Researchers at Columbia University have become the first to successfully bioengineer a functional vascularized lung scaffold to treat disease.
The scaffold allows the removal of the pulmonary epithelium while maintaining the viability and function of the vascular network and the lung matrix.
The study, published today in Science Advances, aimed to overcome the issue of finding new ways to promote lung repair and increase the number of donor lungs to treat end-stage lung disease.
End-stage lung disease is the third leading cause of death worldwide, accounting for 400,000 deaths per year in the United States alone.
The lung has more than 40 different types of cells and the total surface area between the airway and the vasculature is about the size of a tennis court, making previous efforts to bioengineer functional lungs from fully decelluarized or synthetic scaffolds that lack functional vasculature more difficult.
The team at Columbia University report they are the first to successfully bioengineer a functional lung with perfusable and healthy vasculature in an ex vivo rodent lung. The approach allows for the removal of pulmonary epithelium while still maintaining the viability and function of the vascular network and lung matrix.
“We developed a radically new approach to bioengineering of the lung,” Gordana Vunjak-Novakovic, a pioneer in tissue engineering who directs the Laboratory for Stem Cells and Tissue Engineering at Columbia, said in a press release.
“We reasoned that an ideal lung scaffold would need to have perfusable and healthy vasculature, and so we developed a method that maintains fully functional lung vasculature while we remove defective epithelial lining of the airways and replace it with healthy therapeutic cells. This ability to selectively treat the pulmonary epithelium is important, as most lung conditions are diseases of the epithelium.”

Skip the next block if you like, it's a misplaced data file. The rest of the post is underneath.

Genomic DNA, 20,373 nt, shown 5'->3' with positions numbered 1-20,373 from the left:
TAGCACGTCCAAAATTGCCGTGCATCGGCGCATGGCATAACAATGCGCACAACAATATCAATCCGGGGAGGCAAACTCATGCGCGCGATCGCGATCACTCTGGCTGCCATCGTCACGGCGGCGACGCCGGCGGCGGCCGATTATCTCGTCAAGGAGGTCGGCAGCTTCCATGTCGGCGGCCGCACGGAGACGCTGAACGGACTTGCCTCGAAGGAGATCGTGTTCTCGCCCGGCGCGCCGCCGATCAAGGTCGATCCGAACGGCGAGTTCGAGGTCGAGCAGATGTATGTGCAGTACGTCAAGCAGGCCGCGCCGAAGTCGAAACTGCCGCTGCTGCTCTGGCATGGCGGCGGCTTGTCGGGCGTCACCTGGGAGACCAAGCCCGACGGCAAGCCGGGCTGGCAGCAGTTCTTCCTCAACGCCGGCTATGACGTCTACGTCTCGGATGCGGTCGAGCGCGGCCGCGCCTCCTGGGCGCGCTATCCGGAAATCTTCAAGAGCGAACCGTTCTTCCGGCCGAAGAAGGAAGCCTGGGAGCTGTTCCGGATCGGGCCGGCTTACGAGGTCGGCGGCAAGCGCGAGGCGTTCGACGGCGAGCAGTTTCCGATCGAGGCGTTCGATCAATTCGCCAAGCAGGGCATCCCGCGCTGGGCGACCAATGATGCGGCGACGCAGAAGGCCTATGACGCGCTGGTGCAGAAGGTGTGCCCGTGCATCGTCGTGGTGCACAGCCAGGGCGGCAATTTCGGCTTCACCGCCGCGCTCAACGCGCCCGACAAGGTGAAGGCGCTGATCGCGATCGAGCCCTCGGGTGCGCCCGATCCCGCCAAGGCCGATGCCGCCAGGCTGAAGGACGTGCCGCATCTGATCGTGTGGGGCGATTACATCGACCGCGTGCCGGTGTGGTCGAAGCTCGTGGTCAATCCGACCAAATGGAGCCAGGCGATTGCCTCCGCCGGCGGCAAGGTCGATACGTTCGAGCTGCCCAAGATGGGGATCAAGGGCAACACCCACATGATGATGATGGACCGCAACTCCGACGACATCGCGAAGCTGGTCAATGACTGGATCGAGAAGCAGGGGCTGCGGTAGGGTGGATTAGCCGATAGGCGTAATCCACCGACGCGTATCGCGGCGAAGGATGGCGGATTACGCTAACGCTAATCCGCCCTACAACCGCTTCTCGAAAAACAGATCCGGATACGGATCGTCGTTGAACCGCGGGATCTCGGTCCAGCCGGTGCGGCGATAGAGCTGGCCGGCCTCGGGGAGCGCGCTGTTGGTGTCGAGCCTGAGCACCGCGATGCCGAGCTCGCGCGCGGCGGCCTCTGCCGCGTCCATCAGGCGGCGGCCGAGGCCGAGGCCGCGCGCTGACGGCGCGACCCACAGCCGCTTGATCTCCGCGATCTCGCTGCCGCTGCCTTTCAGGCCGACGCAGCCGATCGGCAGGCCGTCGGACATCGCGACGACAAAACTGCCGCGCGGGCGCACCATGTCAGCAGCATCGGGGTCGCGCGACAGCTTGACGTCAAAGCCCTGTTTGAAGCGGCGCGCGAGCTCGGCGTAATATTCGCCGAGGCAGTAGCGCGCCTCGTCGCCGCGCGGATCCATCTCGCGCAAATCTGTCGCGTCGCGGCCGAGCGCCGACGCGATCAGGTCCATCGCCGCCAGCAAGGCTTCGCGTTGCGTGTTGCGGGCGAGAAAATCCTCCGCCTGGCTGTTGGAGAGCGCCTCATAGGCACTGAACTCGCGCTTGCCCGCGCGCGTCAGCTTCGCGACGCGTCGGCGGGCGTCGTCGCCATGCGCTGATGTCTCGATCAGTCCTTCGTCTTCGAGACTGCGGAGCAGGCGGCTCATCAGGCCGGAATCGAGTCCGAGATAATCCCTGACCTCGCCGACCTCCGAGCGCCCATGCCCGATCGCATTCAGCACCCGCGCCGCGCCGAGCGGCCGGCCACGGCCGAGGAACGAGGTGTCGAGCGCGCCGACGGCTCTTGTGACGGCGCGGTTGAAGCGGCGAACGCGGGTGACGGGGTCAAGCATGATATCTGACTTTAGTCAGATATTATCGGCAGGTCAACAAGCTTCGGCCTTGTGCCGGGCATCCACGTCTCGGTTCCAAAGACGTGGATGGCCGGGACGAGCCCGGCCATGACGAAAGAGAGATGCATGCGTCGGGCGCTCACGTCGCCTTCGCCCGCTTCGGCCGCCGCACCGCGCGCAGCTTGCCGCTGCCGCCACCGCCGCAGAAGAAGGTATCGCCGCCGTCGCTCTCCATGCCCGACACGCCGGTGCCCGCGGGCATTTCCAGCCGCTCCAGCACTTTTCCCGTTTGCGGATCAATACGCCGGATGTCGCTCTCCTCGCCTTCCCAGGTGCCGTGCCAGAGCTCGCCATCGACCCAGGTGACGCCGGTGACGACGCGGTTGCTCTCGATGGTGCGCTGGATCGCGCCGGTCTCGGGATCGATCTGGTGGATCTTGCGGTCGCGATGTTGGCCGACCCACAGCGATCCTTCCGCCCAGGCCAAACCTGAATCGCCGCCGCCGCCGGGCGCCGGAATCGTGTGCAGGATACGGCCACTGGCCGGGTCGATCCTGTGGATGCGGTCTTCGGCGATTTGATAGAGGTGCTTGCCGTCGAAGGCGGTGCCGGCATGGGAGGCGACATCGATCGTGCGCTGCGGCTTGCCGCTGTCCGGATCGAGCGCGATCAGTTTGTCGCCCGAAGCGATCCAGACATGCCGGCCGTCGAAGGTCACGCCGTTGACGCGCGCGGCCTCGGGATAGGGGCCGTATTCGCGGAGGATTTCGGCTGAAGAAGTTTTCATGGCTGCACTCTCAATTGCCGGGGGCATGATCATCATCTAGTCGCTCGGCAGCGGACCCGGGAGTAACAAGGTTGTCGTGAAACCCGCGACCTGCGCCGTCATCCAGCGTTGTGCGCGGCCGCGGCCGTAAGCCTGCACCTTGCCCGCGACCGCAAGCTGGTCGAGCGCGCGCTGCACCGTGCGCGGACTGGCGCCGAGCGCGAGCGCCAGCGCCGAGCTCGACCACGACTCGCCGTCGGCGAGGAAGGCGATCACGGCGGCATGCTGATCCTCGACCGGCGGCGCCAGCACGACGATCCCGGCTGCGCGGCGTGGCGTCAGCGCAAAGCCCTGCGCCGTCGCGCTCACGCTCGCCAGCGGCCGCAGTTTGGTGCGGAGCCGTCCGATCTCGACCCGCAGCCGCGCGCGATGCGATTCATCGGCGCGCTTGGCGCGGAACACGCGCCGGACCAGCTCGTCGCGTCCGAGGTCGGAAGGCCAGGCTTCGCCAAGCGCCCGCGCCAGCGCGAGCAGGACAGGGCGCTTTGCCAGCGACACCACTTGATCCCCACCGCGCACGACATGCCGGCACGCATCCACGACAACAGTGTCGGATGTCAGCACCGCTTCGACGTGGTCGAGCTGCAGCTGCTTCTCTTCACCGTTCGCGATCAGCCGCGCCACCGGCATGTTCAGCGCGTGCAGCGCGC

Researchers developed an airway-specific method to remove the pulmonary epithelium while still preserving the lung vasculature, matrix and other supporting cell types such as fibroblasts, myocytes, chondrocytes and pericytes.
They ventilated the lungs following lung cannulation in a rodent lung and perfused them on an ex vivo lung perfusion system, or EVLP. Researchers then used a mild detergent solution to remove epithelial cells, while protecting the vasculature by circulating a perfusate containing electrolytes and energy substrates at the same time.
“This is a major step forward in bioengineering lungs,” Vunjak-Novakovic said. “The creation of de-epithelialized whole lungs with functional vasculature may open new frontiers in lung bioengineering and regenerative medicine. This project could not have been successfully completed without the interdisciplinary effort that made us step out from our zone of comfort, and try novel approaches in collaboration with bioengineers, clinical scientists, and stem cell scientists.”
By Amy Wallace